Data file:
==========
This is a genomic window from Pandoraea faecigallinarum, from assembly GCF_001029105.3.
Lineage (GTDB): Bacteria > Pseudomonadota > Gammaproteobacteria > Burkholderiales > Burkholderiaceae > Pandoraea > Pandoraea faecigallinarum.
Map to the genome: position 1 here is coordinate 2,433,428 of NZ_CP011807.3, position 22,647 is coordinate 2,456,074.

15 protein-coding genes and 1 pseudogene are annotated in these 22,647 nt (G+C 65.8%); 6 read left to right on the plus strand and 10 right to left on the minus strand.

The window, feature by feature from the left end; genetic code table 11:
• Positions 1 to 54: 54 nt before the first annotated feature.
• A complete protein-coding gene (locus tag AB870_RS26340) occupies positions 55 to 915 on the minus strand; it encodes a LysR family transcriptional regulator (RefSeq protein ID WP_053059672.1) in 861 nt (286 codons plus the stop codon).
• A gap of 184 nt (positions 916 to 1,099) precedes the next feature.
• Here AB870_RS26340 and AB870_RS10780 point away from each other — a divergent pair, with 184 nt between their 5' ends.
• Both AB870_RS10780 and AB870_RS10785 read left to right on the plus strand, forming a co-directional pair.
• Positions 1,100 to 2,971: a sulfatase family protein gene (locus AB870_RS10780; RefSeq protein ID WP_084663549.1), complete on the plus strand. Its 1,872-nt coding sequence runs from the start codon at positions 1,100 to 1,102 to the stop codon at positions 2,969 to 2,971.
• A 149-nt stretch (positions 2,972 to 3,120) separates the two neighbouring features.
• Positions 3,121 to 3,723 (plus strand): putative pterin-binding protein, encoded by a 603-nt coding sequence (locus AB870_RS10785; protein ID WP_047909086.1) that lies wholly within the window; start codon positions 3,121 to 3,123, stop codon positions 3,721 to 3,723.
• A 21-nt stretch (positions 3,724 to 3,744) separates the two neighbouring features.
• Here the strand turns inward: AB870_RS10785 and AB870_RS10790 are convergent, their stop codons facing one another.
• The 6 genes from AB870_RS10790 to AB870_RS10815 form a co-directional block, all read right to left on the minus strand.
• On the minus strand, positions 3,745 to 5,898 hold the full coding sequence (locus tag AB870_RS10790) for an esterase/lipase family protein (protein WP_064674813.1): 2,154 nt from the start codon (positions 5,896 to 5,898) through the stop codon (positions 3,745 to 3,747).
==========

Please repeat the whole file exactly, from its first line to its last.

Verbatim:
This is a genomic window from Pandoraea faecigallinarum, from assembly GCF_001029105.3.
Lineage (GTDB): Bacteria > Pseudomonadota > Gammaproteobacteria > Burkholderiales > Burkholderiaceae > Pandoraea > Pandoraea faecigallinarum.
Map to the genome: position 1 here is coordinate 2,433,428 of NZ_CP011807.3, position 22,647 is coordinate 2,456,074.

15 protein-coding genes and 1 pseudogene are annotated in these 22,647 nt (G+C 65.8%); 6 read left to right on the plus strand and 10 right to left on the minus strand.

The window, feature by feature from the left end; genetic code table 11:
• Positions 1 to 54: 54 nt before the first annotated feature.
• A complete protein-coding gene (locus tag AB870_RS26340) occupies positions 55 to 915 on the minus strand; it encodes a LysR family transcriptional regulator (RefSeq protein ID WP_053059672.1) in 861 nt (286 codons plus the stop codon).
• A gap of 184 nt (positions 916 to 1,099) precedes the next feature.
• Here AB870_RS26340 and AB870_RS10780 point away from each other — a divergent pair, with 184 nt between their 5' ends.
• Both AB870_RS10780 and AB870_RS10785 read left to right on the plus strand, forming a co-directional pair.
• Positions 1,100 to 2,971: a sulfatase family protein gene (locus AB870_RS10780; RefSeq protein ID WP_084663549.1), complete on the plus strand. Its 1,872-nt coding sequence runs from the start codon at positions 1,100 to 1,102 to the stop codon at positions 2,969 to 2,971.
• A 149-nt stretch (positions 2,972 to 3,120) separates the two neighbouring features.
• Positions 3,121 to 3,723 (plus strand): putative pterin-binding protein, encoded by a 603-nt coding sequence (locus AB870_RS10785; protein ID WP_047909086.1) that lies wholly within the window; start codon positions 3,121 to 3,123, stop codon positions 3,721 to 3,723.
• A 21-nt stretch (positions 3,724 to 3,744) separates the two neighbouring features.
• Here the strand turns inward: AB870_RS10785 and AB870_RS10790 are convergent, their stop codons facing one another.
• The 6 genes from AB870_RS10790 to AB870_RS10815 form a co-directional block, all read right to left on the minus strand.
• On the minus strand, positions 3,745 to 5,898 hold the full coding sequence (locus tag AB870_RS10790) for an esterase/lipase family protein (protein WP_064674813.1): 2,154 nt from the start codon (positions 5,896 to 5,898) through the stop codon (positions 3,745 to 3,747).